SB: Another factor that influenced the business, explosive business growth core city of Charlotte particularly that facing Southeast, into the old Southern Railway Property area and Brooklyn was the city's willingness to build a new civic center. That was a part of the agreement with Southern Railway was that if Charlotte developed the interior streets and expressway system and built a civic center that Southern would build a merchandise mart, and a hotel. Which incidentally they haven't yet built, and I'm sure will sooner or later perhaps sooner I hope. And the civic center itself development showed the confidence of city government in the development of all that open land that was cleared to urban renewal. I think I should say something about Charlotte as a livable city. It has beautiful residential areas, its citizens are noted as being church going people. It's been said that Charlotte has more churches per population than any other city except Edinburgh, England I believe. But all that I think ties into the human development in Charlotte and in addition it's attention to the needs of the low and middle-income families of the city. It has developed over the twenty, four or five years a real esprit de corps in the area of sustaining health and charitable institutions most prominent of which of course would be our United Way. Twenty-five years ago I think it was called United Community Services. Rather it was called Community Chest under United Community Services what became United Appeal and more recently United Way. 1956 I served as chairman of the annual United Appeal drive and was the first year that Charlotte raised in excess of a million dollars for its associated charities. And under the direction of Gordon Berg, director here in 1955, Charlotte has now for some twenty-four, twenty-five years not only meet but has exceeded every goal. I think that says something for the, for the quality of character of the citizens of Charlotte. Not only for the leaders, but also for the response by the citizens in general. United Community Services also sponsored in 1958 the first, first community foundation now known as the Greater Charlotte Foundation, which is making great strides at the moment. Doing really well. Gordon Berg has retired as director of USC and is now is director of the Greater Charlotte Foundation. It's just something I had a small part in and take some pride in the progress of that the Greater Charlotte Foundation is making.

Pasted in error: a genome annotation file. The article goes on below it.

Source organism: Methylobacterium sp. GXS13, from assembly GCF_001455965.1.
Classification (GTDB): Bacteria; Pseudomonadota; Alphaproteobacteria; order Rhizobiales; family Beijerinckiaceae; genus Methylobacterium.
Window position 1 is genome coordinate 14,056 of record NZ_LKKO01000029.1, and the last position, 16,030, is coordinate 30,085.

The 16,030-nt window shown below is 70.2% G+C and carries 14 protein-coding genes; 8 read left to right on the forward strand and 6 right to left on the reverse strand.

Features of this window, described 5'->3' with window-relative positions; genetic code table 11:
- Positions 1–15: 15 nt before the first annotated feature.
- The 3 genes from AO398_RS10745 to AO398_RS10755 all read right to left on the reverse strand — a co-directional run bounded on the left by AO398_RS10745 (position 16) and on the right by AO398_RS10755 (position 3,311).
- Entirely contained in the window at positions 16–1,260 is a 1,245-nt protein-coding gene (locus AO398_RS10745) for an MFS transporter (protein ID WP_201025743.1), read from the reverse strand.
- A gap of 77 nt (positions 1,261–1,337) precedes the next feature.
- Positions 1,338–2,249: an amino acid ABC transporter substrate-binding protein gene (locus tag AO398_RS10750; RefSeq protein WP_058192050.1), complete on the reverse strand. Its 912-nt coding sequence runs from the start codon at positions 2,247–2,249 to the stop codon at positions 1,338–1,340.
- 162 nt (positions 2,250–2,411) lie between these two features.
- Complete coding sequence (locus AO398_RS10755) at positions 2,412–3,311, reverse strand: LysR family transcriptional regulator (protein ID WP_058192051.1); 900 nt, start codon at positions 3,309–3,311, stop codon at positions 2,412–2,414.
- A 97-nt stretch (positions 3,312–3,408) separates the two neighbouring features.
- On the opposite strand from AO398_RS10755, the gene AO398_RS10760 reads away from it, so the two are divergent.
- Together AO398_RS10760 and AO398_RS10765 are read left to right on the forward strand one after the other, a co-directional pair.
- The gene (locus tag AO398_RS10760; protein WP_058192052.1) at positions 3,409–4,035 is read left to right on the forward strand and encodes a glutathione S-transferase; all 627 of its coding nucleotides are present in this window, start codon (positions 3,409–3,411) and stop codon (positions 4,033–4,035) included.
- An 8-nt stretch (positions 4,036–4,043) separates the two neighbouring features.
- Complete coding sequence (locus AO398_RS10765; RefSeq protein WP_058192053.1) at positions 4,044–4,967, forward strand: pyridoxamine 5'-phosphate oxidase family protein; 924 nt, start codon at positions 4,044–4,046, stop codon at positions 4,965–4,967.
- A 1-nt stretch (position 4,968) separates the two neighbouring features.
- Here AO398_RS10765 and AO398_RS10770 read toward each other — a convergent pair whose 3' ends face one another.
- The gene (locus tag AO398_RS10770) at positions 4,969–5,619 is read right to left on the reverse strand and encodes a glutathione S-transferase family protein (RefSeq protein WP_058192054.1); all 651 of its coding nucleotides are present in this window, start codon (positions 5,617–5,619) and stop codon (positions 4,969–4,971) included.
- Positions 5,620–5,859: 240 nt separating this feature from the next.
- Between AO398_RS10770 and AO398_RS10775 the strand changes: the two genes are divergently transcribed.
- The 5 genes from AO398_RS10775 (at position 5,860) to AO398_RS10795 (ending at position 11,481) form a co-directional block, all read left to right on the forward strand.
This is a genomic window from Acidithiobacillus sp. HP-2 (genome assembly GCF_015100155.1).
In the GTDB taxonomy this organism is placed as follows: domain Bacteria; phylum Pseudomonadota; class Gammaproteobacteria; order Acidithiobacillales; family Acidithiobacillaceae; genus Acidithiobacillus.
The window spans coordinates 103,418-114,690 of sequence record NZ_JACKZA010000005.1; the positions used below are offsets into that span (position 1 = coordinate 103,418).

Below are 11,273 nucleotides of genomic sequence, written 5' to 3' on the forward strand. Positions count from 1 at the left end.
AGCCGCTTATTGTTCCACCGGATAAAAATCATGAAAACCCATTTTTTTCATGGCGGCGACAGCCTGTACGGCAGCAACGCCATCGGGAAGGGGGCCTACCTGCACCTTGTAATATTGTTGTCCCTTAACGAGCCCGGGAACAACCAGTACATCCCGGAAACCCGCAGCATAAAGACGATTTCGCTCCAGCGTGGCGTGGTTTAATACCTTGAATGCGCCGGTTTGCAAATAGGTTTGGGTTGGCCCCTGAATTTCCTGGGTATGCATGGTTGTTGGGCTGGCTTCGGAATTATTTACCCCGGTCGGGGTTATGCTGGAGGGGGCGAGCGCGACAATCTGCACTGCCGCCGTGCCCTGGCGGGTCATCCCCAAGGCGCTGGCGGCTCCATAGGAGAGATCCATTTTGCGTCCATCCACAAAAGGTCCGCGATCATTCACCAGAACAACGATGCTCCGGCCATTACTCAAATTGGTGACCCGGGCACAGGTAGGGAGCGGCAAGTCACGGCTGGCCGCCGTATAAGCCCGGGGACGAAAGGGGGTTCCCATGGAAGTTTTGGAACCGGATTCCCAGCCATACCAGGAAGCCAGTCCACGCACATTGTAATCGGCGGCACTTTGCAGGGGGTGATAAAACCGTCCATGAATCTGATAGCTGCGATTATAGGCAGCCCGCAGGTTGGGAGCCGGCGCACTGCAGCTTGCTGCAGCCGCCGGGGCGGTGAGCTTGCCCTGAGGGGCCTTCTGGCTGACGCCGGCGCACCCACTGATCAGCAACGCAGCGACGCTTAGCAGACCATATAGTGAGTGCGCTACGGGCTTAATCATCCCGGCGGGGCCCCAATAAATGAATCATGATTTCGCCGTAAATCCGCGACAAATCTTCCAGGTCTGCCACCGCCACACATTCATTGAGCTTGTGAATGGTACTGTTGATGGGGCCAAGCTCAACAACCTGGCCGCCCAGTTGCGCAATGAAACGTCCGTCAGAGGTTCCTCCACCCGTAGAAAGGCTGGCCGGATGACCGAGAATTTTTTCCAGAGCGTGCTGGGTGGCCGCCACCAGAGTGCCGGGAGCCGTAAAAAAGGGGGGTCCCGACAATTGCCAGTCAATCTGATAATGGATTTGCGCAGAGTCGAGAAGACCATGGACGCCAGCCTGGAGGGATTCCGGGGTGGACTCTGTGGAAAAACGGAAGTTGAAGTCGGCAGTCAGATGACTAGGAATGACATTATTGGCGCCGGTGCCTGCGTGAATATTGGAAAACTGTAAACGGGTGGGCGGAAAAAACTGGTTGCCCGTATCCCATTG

JW: Excuse, Mayor Brookshire, can you tell me about the hospitals. Memorial Hospital ( ) and a new hospital, was this started during your term or?
SB: No, ( ) The Memorial Hospital was started with a public solicitation drive. I would guess now twenty-five years ago or so that was before I was active in either the chamber of commerce or in local government. But I did have a part in that first drive that resulted in the building, first building of Memorial Hospital and has been expanded now several times. And I believe at the moment at this time has in excess of 800 rooms. It has gained reputation of being one of the finest hospitals in the South. Can I stop a moment.
SB: I think perhaps I have said enough particularly in those matters in which I had a part. Let me say that I have enjoyed living in Charlotte. I've been more successful than I deserve. I've had more honors than I deserved. And the honors that have come to me have come as a result of the efforts of a great many of people. I'm doing things for which I was given credit.
JW: I think your being modest.
SB: I like to brag on Charlotte and I've often said that Charlotte is a vibrant progressive growing city large enough to be cosmopolitan and is in many respects. Yet small enough to be friendly, old enough to possess rich traditions, young enough to be strong and vibrant, rich enough to be generous, poor enough to embrace work. With all possessing a heart and a social conscious that embraces the needs and the interest of all the citizens regardless of race, religion, or any other external factors.
JW: Well, Thank you very much.
SB: You're welcome.
JW: You certainly put it just the way it should be and I think you're being very modest about these awards and tributes you've received.
SB: More or less I've been in the right place at the right time.